I have always wanted a story worth telling. For as long as I can remember, I’ve narrated my life in my head, as if I were living a fantasy. “Alexandra glances over her shoulder at the billow of the breeze,” I’d recite while walking down the street. When I was a child, it was the best game I could have asked for. As an adult, it is habit.
In my past, this affinity for fantastical elements has often caused me to be allured by mystery, drama, and excitement in real life, diminishing natural fears in replace of the opportunity to recite a more breathtaking story. I was drawn to live dangerously in the most poetic way possible. It was passionate, but sometimes delusional and typically ridiculous.
I was also the only one listening. The practice of internal narration isolated me from reality. It twisted the truth with myths and left me confused on what perception was concrete. I spent more time in my head than I did in connection, which left others in the dark with what was really going on in my life, as well as myself, even further lost. Simultaneously, it kept me in a constant pattern of transforming myself into a more enticing character.
In recovery, I’ve had to slow this down. “Being here” has meant landing in my own feet, not those of a neo-Nancy Drew or a complex combination of Jane Eyre and Holden Caulfield. I’ve spent a lot of time on honesty. What was actually true and what I told myself were two very different things for a very long time and it took tremendous work to have them meet. I had to consciously choose to engage in my present and it was not easy. For a while, I was a hardcore liar. I lied about what I ate, what I did, how I did it, and who I was. I lied to pretty much every treatment team I worked with and I lied to myself. Until I couldn’t. Until my truth was slamming into me, everywhere I went, and, ultimately, killing me.
With time and practice, I have began to value honesty in myself as much as I always have for others…actually, even more so. It has been that very tool that has given me a chance. I have been known to bring up truths from ages ago, just to clean my slate. I have gone into sessions and ranted about every single point of my week, in the hopes that I won’t ever miss my world. I have emphasized each little thing, just to make sure I never overlook something major, and slip out of myself again. It’s almost excessive…almost.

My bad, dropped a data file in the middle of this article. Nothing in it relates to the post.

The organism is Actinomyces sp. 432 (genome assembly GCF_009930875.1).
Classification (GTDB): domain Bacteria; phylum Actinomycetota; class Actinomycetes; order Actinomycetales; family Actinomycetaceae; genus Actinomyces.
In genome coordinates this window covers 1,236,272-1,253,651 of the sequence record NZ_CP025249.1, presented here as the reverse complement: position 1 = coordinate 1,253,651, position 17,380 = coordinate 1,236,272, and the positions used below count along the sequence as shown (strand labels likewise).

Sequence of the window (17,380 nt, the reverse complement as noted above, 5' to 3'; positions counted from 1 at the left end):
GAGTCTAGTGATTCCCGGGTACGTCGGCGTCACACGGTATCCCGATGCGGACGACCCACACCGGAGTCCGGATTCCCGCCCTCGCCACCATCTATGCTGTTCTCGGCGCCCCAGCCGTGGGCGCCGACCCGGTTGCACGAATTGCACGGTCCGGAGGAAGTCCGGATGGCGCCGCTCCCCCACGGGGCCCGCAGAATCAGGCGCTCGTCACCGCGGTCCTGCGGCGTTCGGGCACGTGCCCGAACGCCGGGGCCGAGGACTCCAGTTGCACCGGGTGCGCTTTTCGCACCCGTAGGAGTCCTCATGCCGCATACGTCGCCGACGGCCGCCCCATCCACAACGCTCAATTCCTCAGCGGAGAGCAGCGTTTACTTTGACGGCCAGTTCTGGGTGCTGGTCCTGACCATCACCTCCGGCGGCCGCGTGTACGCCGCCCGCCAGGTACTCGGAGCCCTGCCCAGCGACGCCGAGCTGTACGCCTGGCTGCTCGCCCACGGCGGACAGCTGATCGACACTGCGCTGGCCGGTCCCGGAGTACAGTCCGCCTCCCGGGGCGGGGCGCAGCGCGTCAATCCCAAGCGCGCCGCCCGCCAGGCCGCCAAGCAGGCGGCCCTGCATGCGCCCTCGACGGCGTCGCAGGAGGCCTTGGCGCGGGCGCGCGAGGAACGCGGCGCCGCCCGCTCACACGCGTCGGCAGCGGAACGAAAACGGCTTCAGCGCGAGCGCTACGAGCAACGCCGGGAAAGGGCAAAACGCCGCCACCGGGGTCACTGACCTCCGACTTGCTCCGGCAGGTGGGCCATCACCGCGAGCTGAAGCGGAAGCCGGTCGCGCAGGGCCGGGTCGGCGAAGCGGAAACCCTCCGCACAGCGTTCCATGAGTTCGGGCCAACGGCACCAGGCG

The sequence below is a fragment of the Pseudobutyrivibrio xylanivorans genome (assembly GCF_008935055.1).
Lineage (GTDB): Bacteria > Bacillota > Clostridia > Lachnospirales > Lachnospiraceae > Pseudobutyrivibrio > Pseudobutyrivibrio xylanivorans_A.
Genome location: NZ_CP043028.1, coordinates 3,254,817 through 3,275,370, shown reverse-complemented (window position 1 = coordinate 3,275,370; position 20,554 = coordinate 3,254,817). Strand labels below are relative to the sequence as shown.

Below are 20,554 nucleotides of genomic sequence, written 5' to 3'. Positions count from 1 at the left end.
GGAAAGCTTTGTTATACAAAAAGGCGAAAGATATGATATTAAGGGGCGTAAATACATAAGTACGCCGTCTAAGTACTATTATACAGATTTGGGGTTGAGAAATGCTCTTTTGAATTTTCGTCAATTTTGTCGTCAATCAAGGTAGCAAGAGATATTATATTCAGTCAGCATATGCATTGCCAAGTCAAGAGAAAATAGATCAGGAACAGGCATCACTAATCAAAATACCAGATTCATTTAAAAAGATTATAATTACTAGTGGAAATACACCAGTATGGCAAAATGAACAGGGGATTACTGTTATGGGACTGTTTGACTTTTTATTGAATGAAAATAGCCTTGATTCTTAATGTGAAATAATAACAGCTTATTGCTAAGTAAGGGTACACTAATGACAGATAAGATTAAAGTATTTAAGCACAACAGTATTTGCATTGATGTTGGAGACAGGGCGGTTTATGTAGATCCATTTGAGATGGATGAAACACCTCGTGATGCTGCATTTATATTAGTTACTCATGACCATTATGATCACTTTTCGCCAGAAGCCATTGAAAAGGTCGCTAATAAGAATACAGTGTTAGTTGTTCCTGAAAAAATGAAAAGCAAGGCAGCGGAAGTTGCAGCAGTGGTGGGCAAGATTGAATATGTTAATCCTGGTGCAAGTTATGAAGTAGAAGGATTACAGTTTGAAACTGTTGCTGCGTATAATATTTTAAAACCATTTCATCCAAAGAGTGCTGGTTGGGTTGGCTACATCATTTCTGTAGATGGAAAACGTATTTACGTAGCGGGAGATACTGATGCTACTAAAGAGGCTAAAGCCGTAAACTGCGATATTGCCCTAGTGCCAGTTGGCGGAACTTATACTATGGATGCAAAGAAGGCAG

All of this aside, I still want a story worth telling. With this in mind, a few months ago, I signed up for a class at UCLA called “Writing the Personal Essay,” and have been attending since. In this course, I have learned something crucial. It is not what I do that makes my story, but the words. In one of my first classes, my professor said, “Writing is your way to get back at the world.” In other words, my story is my own. I get to tell it as I see it. It isn’t whether I get hit by a bus that matters, it is the impact of the buses I already feel. It is the every day events that impact. It is the individuality of my already unique life. It is the connection to myself that connects the readers.
Each time I sit down to write, I find that I have a million small events I can recall that are extraordinary in and of themselves, all of their truth included. I do not gloss over the ugly, and I do not enhance the beauty. I tell it as it is. It is shiny. The feedback has been powerful, as well. I capture attention in my stories. People listen. It is the way I recall which enhances; the language; the voice; the body; the feel. I do not have to be Princess Diana. I do not have to be Huckleberry Finn. I do not have to have super powers, nor be a maiden in distress. I am Alexandra. My life is weird enough. And I have ended my search for the perfect autobiography.